procellax_dg3
dg3

Procellax DG3

$63.88

Out of Stock

SKU: 252

Product Info

What It Does:
  • Supports digestion of Lactose in milk and dairy foods
  • Hydrolyzes hard-to-digest milk proteins
  • Relieves gas, bloating and diarrhea

Benefits of This Product:

Taking ProCellax DG3 helps in digestion of milk proteins and other foods consumed with dairy products. ProCellaxDG3 is a complete formula for digestion of dairy products. Lactase hydrolyzes lactose, thereby relieving the discomfort of lactose intolerance. ProCellax DG3 not only aids in lactose digestion, but also in digestion of milk proteins and other foods consumed with dairy products. Several milk proteins present in dairy foods have the potential to cause indigestion, as well as milk protein allergies. The most common proteins include casein, alpha and beta lactoglobulins, immunoglobulin and albumin. The powerful protease enzymes present in ProCellax DG3 help hydrolyze these proteins, significantly reducing their potential for digestive problems. Dairy products are typically consumed with other foods, which further complicates digestion. For instance, in addition to lactose, milk protein and lipids, a meal may contain non-digestible sugars (oligosaccharides) from grain and legumes, which can result in gas and bloating.

Comparison

ProCellax® DG1

ProCellax® DG2

ProCellax® DG3

Protein Digestion
Proteases

Serrapeptase

DPP-IV

√√

Bromelain

Papain

Carbohydrate Digestion
Amylase

√√

Glucoamylase

Lactase

√√

Maltase

Invertase

Cellulase

HemiSEB®

Alpha-Galactosidase

Fat Digestion
Lipase

When choosing a digestive enzyme supplement, it is important to know the specific benefits of the product and how it meets your needs. Each of ProCellax digestive enzyme blends are specially designed to suit a variety of digestion concerns and issues. ProCellax DG1 is an all-encompassing digestive enzyme blend. Simply put – it has a little bit of everything. By including a variety of enzymes capable of digesting all food types, ProCellax DG1 is very versatile and can be taken with any meal to aid in the digestive process. ProCellax DG2 is specially formulated to assist with the digestion of gluten-rich foods. Products typically characterized by their gluten content such as breads and pasta are also carbohydrate heavy as well. To address this, additional carbohydrate-digesting enzymes are included in ProCellax DG2 to compliment the powerful DPP-IV activity. ProCellax DG3 has the same benefits of a general digestive enzyme blend; however its high concentration of lactase provides an added bonus to those who struggle with proper dairy and milk product digestion. By combining extra lactase with enzymes for all aspects of food digestion, ProCellax DG3 acts as a “one-stop shop” for those seeking digestive relief from difficult-to-digest foods.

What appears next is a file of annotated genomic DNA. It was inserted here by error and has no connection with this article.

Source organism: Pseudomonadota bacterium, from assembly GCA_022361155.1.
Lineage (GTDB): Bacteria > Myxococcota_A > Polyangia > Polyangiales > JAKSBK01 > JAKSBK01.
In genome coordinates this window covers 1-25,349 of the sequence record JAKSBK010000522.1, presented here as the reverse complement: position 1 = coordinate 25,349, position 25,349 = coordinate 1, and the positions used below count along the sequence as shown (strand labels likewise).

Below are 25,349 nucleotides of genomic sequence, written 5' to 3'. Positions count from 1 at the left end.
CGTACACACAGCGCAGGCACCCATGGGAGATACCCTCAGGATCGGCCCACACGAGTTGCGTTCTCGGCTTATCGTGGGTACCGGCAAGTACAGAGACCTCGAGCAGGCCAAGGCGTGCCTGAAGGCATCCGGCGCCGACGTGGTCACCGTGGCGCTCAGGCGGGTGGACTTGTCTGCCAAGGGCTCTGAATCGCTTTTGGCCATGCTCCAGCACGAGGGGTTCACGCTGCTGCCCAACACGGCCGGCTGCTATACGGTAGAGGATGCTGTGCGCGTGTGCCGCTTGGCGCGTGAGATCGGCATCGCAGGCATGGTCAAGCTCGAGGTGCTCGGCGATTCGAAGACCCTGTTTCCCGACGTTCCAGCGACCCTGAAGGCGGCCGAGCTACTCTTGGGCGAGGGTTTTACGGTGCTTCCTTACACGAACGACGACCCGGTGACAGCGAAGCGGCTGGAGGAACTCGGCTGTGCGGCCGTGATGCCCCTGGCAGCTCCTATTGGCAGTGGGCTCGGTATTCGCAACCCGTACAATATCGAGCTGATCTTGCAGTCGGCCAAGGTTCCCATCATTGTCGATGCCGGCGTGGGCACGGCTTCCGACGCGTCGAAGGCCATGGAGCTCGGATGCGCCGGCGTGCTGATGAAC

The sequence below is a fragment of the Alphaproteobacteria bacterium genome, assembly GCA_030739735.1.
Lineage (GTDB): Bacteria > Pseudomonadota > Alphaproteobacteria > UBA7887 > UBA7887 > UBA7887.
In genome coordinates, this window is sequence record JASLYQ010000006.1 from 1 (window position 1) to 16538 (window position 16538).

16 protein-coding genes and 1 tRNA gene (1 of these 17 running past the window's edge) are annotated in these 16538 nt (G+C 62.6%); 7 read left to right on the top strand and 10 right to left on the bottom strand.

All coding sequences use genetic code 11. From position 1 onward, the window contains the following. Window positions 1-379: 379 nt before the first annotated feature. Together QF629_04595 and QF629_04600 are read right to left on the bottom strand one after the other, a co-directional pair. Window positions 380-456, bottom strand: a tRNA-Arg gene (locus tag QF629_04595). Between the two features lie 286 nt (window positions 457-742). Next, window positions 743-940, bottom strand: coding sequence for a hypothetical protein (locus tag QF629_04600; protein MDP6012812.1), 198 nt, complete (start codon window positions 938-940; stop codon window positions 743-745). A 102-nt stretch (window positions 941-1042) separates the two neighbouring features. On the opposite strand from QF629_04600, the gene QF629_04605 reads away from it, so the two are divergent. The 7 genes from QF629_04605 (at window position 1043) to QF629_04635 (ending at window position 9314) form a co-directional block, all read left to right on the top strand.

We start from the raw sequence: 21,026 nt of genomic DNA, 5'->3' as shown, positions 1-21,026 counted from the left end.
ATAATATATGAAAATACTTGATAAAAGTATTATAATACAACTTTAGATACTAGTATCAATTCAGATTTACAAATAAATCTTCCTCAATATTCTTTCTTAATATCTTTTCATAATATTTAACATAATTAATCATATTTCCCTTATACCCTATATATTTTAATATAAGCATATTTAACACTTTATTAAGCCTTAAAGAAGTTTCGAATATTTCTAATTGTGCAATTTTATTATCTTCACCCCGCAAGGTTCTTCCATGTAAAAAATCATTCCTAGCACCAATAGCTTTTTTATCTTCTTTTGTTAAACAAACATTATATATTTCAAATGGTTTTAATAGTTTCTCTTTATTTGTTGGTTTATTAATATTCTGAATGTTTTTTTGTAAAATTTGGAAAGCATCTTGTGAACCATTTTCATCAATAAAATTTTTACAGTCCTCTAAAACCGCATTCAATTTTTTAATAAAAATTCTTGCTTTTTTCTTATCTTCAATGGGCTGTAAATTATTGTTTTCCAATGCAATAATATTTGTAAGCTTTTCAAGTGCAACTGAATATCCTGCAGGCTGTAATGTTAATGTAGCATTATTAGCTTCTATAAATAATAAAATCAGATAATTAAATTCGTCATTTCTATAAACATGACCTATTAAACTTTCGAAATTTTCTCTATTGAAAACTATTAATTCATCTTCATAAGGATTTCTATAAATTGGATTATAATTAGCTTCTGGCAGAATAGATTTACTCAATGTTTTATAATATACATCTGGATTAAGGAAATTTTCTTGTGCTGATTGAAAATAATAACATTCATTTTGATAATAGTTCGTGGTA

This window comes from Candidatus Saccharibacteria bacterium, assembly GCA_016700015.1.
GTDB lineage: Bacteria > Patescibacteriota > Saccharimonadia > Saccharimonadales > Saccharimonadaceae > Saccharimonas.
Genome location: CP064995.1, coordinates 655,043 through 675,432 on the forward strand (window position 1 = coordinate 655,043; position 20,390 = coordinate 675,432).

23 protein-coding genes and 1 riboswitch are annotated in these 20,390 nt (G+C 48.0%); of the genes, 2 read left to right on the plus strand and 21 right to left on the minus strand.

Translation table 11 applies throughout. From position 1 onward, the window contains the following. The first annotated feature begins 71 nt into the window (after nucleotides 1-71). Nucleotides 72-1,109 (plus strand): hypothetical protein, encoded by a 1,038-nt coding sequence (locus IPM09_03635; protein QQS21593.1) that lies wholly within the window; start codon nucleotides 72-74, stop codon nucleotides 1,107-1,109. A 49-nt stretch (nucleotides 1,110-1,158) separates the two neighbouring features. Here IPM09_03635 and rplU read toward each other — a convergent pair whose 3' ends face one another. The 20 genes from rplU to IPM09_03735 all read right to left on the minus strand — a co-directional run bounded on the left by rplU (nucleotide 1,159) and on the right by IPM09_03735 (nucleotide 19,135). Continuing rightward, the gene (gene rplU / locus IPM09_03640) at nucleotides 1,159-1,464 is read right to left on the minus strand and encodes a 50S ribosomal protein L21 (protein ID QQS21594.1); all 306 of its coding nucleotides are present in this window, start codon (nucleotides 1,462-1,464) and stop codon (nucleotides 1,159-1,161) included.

Research

Research